19

It seems that GetResponseAsync does not accept cancellationToken in Async/Await. So the question is how can I cancel the below procedure, provided I need to collect Cookies from response:

 using (HttpWebResponse response = (HttpWebResponse) await request.GetResponseAsync())
 {
    cookies.Add(response.Cookies);
 }

An alternative code to achieve the above is also welcome.

4

2 Answers 2

38

Something like this should work (untested):

public static class Extensions
{
    public static async Task<HttpWebResponse> GetResponseAsync(this HttpWebRequest request, CancellationToken ct)
    {
        using (ct.Register(() => request.Abort(), useSynchronizationContext: false))
        {
            var response = await request.GetResponseAsync();
            ct.ThrowIfCancellationRequested();
            return (HttpWebResponse)response;
        }
    }
}

In theory, if cancellation is requested on ct and request.Abort is invoked, await request.GetResponseAsync() should throw a WebException. IMO though, it's always a good idea to check for cancellation explicitly when consuming the result, to mitigate race conditions, so I call ct.ThrowIfCancellationRequested().

Also, I assume that request.Abort is thread-safe (can be called from any thread), so I use useSynchronizationContext: false (I haven't verified that).

[UPDATED] to address the OP's comment on how to differentiate between WebException caused by cancellation and any other error. This is how it can be done, so TaskCanceledException (derived from OperationCanceledException) will be correctly thrown upon cancellation:

public static class Extensions
{
    public static async Task<HttpWebResponse> GetResponseAsync(this HttpWebRequest request, CancellationToken ct)
    {
        using (ct.Register(() => request.Abort(), useSynchronizationContext: false))
        {
            try
            {
                var response = await request.GetResponseAsync();
                return (HttpWebResponse)response;
            }
            catch (WebException ex)
            {
                // WebException is thrown when request.Abort() is called,
                // but there may be many other reasons,
                // propagate the WebException to the caller correctly
                if (ct.IsCancellationRequested)
                {
                    // the WebException will be available as Exception.InnerException
                    throw new OperationCanceledException(ex.Message, ex, ct);
                }

                // cancellation hasn't been requested, rethrow the original WebException
                throw;
            }
        }
    }
}
4
  • Couldn't this could be simplified further to ` public static async Task<HttpWebResponse> GetResponseAsync( this HttpWebRequest request, CancellationToken ct) { using (ct.Register(request.Abort, false)) { try { return (HttpWebResponse)await request.GetResponseAsync(); } catch (Exception) { ct.ThrowIfCancellationRequested(); throw; } } }` Jun 17, 2014 at 23:25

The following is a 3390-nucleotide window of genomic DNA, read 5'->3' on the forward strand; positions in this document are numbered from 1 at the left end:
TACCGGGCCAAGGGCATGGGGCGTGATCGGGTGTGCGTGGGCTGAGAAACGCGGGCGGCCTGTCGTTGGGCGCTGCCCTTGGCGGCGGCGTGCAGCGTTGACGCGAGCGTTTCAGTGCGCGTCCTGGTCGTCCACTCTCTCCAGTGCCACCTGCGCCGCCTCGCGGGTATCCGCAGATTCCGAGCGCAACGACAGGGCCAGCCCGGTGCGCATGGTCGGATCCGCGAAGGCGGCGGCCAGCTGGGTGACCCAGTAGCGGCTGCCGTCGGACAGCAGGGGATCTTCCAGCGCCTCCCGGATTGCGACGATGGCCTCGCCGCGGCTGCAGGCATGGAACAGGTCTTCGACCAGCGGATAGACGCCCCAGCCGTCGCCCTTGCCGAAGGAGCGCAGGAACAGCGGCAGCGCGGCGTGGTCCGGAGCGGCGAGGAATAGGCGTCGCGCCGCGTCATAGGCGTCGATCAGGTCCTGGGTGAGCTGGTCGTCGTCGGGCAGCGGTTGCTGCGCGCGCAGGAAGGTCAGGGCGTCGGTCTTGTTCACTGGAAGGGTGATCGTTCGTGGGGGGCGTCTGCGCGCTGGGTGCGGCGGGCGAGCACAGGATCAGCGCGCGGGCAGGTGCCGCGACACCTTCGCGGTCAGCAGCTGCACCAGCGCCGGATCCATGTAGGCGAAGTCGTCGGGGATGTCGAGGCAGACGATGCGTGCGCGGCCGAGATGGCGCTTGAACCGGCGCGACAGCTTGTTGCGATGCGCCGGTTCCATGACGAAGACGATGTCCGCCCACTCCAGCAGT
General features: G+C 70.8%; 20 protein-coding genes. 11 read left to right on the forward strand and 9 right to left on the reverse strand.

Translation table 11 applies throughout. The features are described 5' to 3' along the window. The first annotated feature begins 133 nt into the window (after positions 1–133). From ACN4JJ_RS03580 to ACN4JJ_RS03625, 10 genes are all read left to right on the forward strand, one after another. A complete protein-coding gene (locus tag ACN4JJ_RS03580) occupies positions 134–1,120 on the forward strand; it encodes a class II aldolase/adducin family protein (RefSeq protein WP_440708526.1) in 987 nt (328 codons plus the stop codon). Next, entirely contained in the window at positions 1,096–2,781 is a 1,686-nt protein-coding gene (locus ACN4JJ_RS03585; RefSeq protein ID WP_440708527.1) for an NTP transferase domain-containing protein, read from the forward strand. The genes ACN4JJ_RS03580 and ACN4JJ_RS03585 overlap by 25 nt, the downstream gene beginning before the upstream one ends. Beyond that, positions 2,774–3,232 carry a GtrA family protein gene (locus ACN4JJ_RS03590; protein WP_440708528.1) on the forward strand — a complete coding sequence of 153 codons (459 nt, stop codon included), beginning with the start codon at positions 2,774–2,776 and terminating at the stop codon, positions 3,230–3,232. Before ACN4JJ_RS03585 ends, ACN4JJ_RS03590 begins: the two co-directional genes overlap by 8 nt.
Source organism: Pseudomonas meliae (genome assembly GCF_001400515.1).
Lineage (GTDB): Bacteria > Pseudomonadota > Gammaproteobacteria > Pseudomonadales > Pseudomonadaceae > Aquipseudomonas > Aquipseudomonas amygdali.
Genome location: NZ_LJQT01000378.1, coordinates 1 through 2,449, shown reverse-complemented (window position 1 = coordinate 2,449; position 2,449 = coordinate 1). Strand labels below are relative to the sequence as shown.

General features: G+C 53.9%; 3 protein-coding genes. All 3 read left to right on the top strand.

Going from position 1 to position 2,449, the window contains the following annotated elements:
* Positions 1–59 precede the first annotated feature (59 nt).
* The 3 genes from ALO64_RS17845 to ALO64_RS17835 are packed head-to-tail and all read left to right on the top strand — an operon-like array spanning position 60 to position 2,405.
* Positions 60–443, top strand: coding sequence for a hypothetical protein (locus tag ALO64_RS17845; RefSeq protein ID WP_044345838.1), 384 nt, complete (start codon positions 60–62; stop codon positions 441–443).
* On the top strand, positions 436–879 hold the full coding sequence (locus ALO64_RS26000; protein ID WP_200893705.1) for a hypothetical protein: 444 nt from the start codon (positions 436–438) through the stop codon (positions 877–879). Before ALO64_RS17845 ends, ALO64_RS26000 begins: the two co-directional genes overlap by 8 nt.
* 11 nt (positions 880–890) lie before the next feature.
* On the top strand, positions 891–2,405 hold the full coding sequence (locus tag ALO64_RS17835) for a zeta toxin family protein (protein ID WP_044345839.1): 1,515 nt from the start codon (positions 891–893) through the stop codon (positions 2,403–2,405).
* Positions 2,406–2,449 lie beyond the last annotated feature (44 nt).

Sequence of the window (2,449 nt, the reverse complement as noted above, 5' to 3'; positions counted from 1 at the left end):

• 1
    @JosephLennox, you can do so, but you'd loose access to WebException in the client code, which is currently available as Exception.InnerException when cancellation is requested.
    – noseratio
    Jun 17, 2014 at 23:44
  • 1
    In Case this code reaches ct.ThrowIfCancellationRequested(); i think var response should be closed.
    – zirbel
    Nov 26, 2015 at 16:13
  • @zirbel, you're right, ThrowIfCancellationRequested was racing there with a successful completion of HttpWebRequest.GetResponseAsync. I removed the former, leaving it up to the caller to deal with this race condition (which still was there anyway, for when Extensions.GetResponseAsync possibly completes at the same time the token gets cancelled).
    – noseratio
    Nov 26, 2015 at 23:12
8
public static async Task<T> WithCancellation<T>(this Task<T> task, CancellationToken cancellationToken, Action action, bool useSynchronizationContext = true)
{
    using (cancellationToken.Register(action, useSynchronizationContext))
    {
        try
        {
            return await task;
        }
        catch (Exception ex)
        {

            if (cancellationToken.IsCancellationRequested)
            {
                // the Exception will be available as Exception.InnerException
                throw new OperationCanceledException(ex.Message, ex, cancellationToken);
            }

            // cancellation hasn't been requested, rethrow the original Exception
            throw;
        }
    }
}

Now you can use your cancellation token on any cancelable async method. For example WebRequest.GetResponseAsync:

var request = (HttpWebRequest)WebRequest.Create(url);

using (var response = await request.GetResponseAsync())
{
    . . .
}

will become:

var request = (HttpWebRequest)WebRequest.Create(url);

using (WebResponse response = await request.GetResponseAsync().WithCancellation(CancellationToken.None, request.Abort, true))
{
    . . .
}

See example http://pastebin.com/KauKE0rW

0

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